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Illinois faces major challenges amid COVID fallout as Speaker Madigan struggles to hold onto power

Illinois faces major challenges amid COVID fallout as Speaker Madigan struggles to hold onto power

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CHICAGO — One of the best examples of Michael Madigan’s deft use of power quickly unfolded more than 30 years ago. In just six hours, the Illinois House speaker orchestrated the introduction and approval of an income tax hike, using only Democratic votes.

Then-Gov. Jim Thompson was caught by surprise. Madigan had rebuffed the Republican chief executive on the tax hike for two years, and suddenly, it was on his desk to sign. Said Thompson of Madigan’s maneuver: “It is bold. It’s audacious. And it might even be diabolical.”

Bold. Audacious. Diabolical. Decades later, the late Thompson’s words are viewed in much of the Capitol as apt monikers for Madigan, 78. But a new term has been added to the list: embattled.

His onetime closest confidant and former ComEd executives have been indicted as part of a scheme in which federal prosecutors allege money and do-nothing jobs went to Madigan’s allies in exchange for help with state legislation. As a result, his hold on the gavel will be greeted with Democratic opposition for the first time in his 36 years as speaker.

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Speaker Michael Madigan works the floor as the Illinois House of Representatives convenes at the Bank of Springfield Center, Jan. 8, 2021.

Madigan’s moment of uncertainty comes as Illinois faces one of the most challenging times in its history.

COVID-19 restrictions have damaged the state’s economy and tax revenues, contributing to a $4 billion deficit for the budget year that ends June 30. At the same time, the state will need an economic development plan to help reinvigorate its businesses and labor force as more people are vaccinated and things open up.

In the statehouse, lawmakers are demanding more say over measures related to the pandemic. There’s a push for criminal justice and policing reforms, issues that have only grown in public importance since being put on the back burner during May’s abbreviated session.

For the politicians, there’s also the highly sensitive topic of redrawing the state’s congressional and legislative boundaries to reflect U.S. census results. Madigan has long been a master cartographer, using a long lens that over decades has led to growing Democratic influence in the once Republican suburbs. Democrats, who control the General Assembly, wield the power to draw a map that protects and increases their majorities at the expense of Republicans.

Known as “The Sphinx” for his tight-lipped public persona and “The Velvet Hammer” for his ability to quietly remove the opposition, Madigan also has been “The Gatekeeper,” the sole authority to decide what legislation advances or dies in Springfield depending on his personal and political agenda.

Now, three challengers have emerged, and the prospect of a drawn-out fight looms over who will run the House, where Democrats outnumber Republicans 73-45.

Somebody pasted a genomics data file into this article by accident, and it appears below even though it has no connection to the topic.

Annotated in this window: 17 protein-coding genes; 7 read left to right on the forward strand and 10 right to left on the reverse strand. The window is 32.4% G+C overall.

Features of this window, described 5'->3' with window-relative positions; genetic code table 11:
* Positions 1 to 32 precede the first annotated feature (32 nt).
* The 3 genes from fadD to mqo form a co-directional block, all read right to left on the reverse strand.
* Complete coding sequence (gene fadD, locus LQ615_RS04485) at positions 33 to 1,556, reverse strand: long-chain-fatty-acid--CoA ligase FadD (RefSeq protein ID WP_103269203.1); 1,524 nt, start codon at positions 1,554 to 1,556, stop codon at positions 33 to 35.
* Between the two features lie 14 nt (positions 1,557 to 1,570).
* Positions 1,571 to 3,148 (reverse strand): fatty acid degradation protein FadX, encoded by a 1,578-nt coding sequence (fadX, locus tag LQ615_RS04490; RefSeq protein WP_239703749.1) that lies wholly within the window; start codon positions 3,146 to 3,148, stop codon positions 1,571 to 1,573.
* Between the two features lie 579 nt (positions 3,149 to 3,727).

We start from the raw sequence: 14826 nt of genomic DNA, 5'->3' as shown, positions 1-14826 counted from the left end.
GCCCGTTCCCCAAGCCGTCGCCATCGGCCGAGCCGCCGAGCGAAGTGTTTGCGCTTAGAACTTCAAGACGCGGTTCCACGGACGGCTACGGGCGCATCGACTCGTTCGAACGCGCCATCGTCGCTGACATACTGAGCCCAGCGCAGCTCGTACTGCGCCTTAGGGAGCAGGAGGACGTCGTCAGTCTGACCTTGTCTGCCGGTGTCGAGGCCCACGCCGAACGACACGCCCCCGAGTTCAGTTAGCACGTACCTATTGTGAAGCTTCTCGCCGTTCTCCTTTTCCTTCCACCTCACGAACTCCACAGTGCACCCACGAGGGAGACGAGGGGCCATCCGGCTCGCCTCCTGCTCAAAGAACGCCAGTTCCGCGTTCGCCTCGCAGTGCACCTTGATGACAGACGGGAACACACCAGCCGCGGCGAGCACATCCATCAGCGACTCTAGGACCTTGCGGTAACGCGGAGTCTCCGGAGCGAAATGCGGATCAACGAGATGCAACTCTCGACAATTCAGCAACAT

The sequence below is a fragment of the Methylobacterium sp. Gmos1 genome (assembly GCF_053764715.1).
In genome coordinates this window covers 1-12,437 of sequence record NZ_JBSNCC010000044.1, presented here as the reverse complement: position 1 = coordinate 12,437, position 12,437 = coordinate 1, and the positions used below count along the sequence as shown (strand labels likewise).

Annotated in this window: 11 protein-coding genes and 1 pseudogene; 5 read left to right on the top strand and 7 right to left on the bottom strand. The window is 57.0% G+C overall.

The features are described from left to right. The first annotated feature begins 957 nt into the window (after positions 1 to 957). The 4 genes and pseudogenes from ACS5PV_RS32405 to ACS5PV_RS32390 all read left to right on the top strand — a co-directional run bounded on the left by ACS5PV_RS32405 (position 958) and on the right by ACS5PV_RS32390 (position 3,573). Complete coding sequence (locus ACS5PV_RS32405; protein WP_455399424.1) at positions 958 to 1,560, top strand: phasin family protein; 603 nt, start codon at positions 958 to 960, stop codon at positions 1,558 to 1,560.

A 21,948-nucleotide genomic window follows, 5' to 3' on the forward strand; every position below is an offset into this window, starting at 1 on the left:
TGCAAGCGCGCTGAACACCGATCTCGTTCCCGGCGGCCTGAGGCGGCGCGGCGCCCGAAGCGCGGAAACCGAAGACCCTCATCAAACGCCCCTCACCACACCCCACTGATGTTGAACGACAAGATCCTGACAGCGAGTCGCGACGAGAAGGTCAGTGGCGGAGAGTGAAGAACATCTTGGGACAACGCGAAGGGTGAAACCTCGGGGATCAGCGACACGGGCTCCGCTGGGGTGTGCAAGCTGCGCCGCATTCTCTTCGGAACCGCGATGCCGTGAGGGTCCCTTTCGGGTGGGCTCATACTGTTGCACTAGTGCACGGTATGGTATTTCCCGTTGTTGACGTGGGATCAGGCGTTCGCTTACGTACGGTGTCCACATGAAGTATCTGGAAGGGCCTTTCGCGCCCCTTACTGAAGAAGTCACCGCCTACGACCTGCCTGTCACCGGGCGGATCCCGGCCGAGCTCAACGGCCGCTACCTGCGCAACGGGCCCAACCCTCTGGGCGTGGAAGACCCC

“There’s never a perfect time to make a transition,” said Christopher Mooney, political scientist at the University of Illinois at Chicago. “Sometimes, crises are exactly the time for new leadership. Things need to have a new perspective.”

Madigan, speaker since 1983 with the exception of two years in the mid-1990s when Republicans gained control of the chamber, has been able to recast himself and his political ideology as times have changed.

Once a social conservative reflecting his Southwest Side 13th Ward Catholic upbringing, Madigan has overseen expanded abortion rights, same-sex marriage and the abolishment of the death penalty. Once a proponent of uniforms in public schools and an end to teacher tenure, he has embraced public employee unions as political allies.

But there are questions of whether the times have caught up with Madigan and his success in expanding the Democrats’ House majority has opened him up for challengers.

“Perhaps his biggest failure was not adjusting to the changing times in terms of the #MeToo issue and the growing demands of the progressive caucus and a younger, more female and more suburban caucus,” said Charles Wheeler III, a former veteran statehouse reporter and retired director of the public affairs reporting program at the University of Illinois at Springfield.

The first sense of uprising in Madigan’s caucus came in 2018 when he faced issues regarding sexual harassment in both his political and governmental operation. He discarded veteran political operatives, including his longtime chief of staff, appointed more women to senior posts and promised to do better to prevent any recurrences.

At the same time, frustration with Madigan has been building as his members have become younger and more progressive, straining under his autocratic style, which lets members advance only a few of their bills per session.

“He wins where they shouldn’t be winning — sometimes because of skill, sometimes experience, money, the map,” Mooney said. But as the party becomes even more diverse, adding moderate suburbanites and others, “it’s hard unruly, and very difficult to lead,” he said.

Women comprise almost half of the House Democratic caucus, many representing the once GOP-dominated suburbs. The three announced challengers for speaker are women: Kathleen Willis of Addison, Ann Williams of Chicago and Stephanie Kifowit of Oswego.